12 Assault
Under common law, assault is an attempted battery or intentionally placing another person in reasonable apprehension of receiving an immediate battery.
13 Rape
Under common law, rape is unlawful sexual intercourse with a woman by force and without consent.
14 Statutory Rape
As a general rule, statutory rape is sexual intercourse wit ha woman under the minimum age determined by statute, even if the woman freely participated in the act.
15 Kidnapping
Under common law, kidnapping is the unlawful confining (false imprisoning) and transporting of a victim from one place to another without the victim's consent through force or fraud.
16 Larceny
Under common law, larceny is the taking and carrying away of the tangible personal property of another by trespass with intent to permanently deprive the other of the property.
17 Embezzlement
Under common law, embezzlement is the fraudulent appropriation or conversion of person property of another by one to whom the owner has entrusted possession.
18 False Pretenses
Under common law, false pretenses exist when the defendant obtains title to the property of another by an intentional misrepresentation of fact with intent to defraud the titleholder.
36 Receipt of Stolen Property
Under common law, receipt of stolen property occurs when one receives possession and control of stolen property with knowledge that the property is stolen and with intent to deprive the owner of his or her property.
19 Robbery
Under common law, robbery is the taking of the tangible personal property of another by trespass with intent, by force or intimidation, to permanently deprive the other of the property. Robbery requires all the elements of larceny, plus the additional element of force or threats of force.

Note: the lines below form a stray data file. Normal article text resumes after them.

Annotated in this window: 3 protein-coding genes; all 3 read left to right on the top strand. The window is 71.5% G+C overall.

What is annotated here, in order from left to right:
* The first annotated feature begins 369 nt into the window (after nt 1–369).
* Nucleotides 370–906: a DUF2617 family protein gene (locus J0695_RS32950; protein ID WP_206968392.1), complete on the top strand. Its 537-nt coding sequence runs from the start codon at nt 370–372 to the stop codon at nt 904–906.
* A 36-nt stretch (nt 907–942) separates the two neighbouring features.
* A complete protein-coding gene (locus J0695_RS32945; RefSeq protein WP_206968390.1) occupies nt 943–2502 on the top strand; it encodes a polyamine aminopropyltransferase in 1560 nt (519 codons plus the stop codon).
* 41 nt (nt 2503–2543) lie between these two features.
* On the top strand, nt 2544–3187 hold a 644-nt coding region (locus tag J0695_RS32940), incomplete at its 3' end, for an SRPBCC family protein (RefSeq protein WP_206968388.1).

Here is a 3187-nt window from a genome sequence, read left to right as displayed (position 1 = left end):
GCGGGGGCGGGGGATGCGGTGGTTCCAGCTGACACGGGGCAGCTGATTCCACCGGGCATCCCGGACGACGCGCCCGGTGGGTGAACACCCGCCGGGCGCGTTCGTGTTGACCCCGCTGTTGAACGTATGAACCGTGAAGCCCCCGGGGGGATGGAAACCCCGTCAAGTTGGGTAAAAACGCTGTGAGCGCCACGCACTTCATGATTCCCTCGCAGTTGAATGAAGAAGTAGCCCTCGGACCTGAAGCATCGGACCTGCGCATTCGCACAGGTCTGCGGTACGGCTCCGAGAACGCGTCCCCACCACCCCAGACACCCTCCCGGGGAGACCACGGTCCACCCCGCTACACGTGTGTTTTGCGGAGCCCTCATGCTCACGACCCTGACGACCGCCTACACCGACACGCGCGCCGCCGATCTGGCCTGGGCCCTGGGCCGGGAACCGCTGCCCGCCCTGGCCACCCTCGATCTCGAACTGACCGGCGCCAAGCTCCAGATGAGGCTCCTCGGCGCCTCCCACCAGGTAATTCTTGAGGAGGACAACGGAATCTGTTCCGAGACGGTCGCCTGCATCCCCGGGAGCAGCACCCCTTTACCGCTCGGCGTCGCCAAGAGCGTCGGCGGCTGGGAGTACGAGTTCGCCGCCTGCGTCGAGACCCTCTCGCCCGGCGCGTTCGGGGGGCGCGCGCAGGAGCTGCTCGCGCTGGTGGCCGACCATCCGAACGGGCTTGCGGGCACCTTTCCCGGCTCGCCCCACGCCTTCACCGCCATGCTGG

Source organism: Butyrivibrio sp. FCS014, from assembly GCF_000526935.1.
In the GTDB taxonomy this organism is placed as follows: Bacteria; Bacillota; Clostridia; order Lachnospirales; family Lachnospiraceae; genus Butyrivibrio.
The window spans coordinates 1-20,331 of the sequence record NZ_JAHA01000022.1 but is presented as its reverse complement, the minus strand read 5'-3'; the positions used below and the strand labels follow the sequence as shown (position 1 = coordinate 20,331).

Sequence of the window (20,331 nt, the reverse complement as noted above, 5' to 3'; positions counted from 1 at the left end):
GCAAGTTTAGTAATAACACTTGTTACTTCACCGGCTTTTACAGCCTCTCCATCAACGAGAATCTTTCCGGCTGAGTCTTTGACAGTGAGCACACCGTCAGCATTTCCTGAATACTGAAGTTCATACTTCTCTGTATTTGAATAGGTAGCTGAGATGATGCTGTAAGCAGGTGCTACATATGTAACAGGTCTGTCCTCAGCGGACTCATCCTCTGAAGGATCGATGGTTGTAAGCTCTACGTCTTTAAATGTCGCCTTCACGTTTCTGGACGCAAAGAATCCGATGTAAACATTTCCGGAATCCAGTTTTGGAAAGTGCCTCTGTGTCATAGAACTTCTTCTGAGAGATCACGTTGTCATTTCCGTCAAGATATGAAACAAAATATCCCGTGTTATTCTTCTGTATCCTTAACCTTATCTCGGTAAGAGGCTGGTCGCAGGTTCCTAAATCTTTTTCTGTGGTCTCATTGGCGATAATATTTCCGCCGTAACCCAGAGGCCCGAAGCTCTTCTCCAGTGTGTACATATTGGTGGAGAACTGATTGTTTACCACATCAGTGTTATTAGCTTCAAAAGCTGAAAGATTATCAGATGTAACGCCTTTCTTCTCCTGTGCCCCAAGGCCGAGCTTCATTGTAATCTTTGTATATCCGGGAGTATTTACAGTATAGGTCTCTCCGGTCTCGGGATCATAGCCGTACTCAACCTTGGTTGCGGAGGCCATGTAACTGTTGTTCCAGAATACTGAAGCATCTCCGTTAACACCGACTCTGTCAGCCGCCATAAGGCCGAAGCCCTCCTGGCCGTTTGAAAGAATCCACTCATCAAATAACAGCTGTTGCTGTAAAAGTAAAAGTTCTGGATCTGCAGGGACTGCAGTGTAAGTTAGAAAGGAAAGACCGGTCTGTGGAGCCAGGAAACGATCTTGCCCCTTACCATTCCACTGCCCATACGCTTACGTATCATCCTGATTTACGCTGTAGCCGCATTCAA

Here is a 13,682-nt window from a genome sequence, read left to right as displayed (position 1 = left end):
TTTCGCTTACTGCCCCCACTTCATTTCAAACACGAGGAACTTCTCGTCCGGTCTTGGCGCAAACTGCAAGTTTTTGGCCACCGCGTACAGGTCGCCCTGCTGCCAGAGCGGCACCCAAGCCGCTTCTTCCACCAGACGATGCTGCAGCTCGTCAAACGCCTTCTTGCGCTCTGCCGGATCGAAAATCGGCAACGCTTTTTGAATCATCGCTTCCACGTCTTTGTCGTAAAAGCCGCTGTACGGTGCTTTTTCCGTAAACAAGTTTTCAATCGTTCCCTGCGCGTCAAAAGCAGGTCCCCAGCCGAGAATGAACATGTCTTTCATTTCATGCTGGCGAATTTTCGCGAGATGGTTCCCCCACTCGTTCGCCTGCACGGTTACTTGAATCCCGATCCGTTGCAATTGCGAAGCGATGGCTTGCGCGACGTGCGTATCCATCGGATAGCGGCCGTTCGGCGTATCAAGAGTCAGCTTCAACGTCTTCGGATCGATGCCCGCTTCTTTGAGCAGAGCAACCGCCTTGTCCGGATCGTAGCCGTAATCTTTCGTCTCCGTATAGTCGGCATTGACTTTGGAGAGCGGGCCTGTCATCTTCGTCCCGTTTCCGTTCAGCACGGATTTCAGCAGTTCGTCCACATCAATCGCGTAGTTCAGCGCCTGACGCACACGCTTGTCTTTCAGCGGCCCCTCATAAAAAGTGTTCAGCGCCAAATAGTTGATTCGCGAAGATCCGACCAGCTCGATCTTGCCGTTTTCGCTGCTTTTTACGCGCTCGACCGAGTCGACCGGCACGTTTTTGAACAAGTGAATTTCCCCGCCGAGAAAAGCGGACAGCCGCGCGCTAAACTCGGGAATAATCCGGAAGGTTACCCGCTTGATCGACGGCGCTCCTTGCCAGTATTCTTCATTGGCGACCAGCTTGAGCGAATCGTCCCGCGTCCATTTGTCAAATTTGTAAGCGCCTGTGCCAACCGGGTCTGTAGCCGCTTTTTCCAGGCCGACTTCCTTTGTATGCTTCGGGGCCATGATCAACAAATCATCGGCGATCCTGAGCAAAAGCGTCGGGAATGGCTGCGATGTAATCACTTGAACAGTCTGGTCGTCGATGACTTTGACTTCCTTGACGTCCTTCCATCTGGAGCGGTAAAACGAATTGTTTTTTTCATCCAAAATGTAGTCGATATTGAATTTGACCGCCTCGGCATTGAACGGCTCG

20 Extortion
Under modern common law, extortion exists by obtaining of property from another by written or oral threats of physical harm.
37 Forgery
Under common law, forgery is the making or altering of a false writing with intent to defraud.
21 Burglary
Under common law, burglary is the breaking and entering into the dwelling of another at night with the intention of committing a felony inside.
22 Arson
Under common law, arson is the malicious burning of a dwelling of another.
23 Attempt
Under common law, attempt exists if the defendant has made a substantial step in the direction of committing a crime and he has specific intent to commit the crime.
24 Conspiracy
Under common law, a conspiracy is an agreement between two or more persons to commit a criminal act or to accomplish a legal act by unlawful means.
25 Solicitation
Under common law, solicitation occurs when a person, with the specific intent that another commits a crime, entices, advises, incites, orders or otherwise encourages a person to commit the crime.
26 Principal (Principal in the First Degree)
Under common law, a principal is the actual perpetrator.
27 Principal in the Second Degree
Under common law, a principal in the second degree is one who is criminally liable for the offense, but was not present at the scene of the crime.
28 Accessory Before the Fact
Under common law, an accessory before the fact is one who either conspired withe the actual perpetrator or one who aided, advised, or facilitated the commission of the crime.
29 Accessory After the Fact
Under common law, an accessory after the fact is one who knew of the felony and personally gave aid to the felon after the completion of the felony.